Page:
Integrating agriculture and solar energy production

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A study by Germany’s Fraunhofer Institute for Solar Energy Systems (Fraunhofer ISE) has found that PV solar system installation on arable land at a proposed project site in India could almost double (+94%) the land-use efficiency—measured by the combined output of electricity and agriculture per unit of land.

The study was undertaken to assess the feasibility of horticulture PV at the site of Paras in Akola district of Maharashtra and provides a basis for decision-making on the Mahagenco project that will be funded by German development bank KfW.

In its report based on the study, the Fraunhofer ISE provides recommendations on agricultural crops suitable for cultivation under the PV solar system, the design of a horticulture PV system adapted for the site, agricultural and electrical yield assessments, and the economic feasibility of the concept.

Yields and economic viability

The Fraunhofer ISE analysis indicates that a horticulture PV system at the site provides sufficient solar irradiation to get average yields above 83% for the analysed crops (soybean, cotton, tomato, and banana). Bifacial glass-glass PV modules installed at a height of 4 metres above ground with 208-degree orientation to southwest, a tilt angle of 22 degrees, and a row distance of 5 metres are the prerequisites to get the desired output.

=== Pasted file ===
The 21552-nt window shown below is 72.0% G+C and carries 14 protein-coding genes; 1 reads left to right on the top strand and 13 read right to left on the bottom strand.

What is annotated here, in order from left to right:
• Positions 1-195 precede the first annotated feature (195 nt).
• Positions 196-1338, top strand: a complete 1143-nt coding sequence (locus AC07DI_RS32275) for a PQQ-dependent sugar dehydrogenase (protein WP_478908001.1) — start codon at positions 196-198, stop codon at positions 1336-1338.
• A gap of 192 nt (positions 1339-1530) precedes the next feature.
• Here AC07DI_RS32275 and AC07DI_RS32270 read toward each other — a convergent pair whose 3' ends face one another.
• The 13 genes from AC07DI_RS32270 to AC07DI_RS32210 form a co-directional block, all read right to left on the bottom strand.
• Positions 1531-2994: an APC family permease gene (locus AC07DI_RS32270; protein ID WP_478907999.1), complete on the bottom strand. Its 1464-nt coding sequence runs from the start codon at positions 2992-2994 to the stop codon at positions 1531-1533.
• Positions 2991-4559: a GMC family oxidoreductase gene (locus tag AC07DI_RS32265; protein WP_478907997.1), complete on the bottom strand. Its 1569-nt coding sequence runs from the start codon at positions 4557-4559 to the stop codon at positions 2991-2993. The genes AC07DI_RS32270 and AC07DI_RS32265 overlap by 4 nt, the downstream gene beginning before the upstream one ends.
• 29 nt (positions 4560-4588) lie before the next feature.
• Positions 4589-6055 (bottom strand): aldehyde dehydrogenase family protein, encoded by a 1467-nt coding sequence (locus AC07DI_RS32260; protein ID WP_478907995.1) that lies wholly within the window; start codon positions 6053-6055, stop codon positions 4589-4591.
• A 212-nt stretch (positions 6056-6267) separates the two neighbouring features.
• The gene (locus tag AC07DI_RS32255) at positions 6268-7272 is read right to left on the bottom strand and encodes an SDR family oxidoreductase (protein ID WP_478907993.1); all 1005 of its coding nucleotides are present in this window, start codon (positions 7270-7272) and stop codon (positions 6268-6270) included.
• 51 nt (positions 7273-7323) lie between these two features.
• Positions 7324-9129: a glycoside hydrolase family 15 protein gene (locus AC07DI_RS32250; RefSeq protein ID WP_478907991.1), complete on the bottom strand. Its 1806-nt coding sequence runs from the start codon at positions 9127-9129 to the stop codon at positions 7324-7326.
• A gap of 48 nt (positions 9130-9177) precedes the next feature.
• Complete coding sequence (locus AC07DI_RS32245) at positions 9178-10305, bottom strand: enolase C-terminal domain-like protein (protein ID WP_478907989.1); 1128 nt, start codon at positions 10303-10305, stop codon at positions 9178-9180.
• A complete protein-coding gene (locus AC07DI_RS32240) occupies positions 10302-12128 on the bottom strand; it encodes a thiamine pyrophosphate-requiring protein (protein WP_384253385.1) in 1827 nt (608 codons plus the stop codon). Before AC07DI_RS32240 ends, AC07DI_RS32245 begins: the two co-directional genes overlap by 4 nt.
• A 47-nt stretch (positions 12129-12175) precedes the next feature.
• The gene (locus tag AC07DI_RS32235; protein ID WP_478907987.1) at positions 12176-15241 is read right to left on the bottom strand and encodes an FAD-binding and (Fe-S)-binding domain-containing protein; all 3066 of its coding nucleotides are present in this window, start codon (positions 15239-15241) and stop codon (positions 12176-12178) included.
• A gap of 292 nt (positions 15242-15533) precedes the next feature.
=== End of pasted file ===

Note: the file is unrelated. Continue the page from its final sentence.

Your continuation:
Yield could be 16% to 32% higher for shade-loving crops like tomato and cotton.

Further, “the system appears economically feasible with expected levelised cost of electricity (LCOE) of Rs1.52 already including initial cost on water management, rainwater harvesting, storage, and irrigation. This relatively low level of LCOE is mainly driven by low capital cost of less than 1.5%. To achieve a 16% internal rate of return (IRR), an electrical tariff of Rs3.79 is required”—highlighted the study.

With an expected capacity of 0.51 MWp per ha, the electrical output of the proposed horticulture PV design is 14% lower than a standard ground-mounted PV system.

With respect to labour effects, the creation of 50 new jobs is expected while farming activities remaining constant.

Overall, the analyses suggest that the horticulture PV is an attractive and economically viable solution to overcome the land use conflict between the farmers and Mahagenco at Paras site.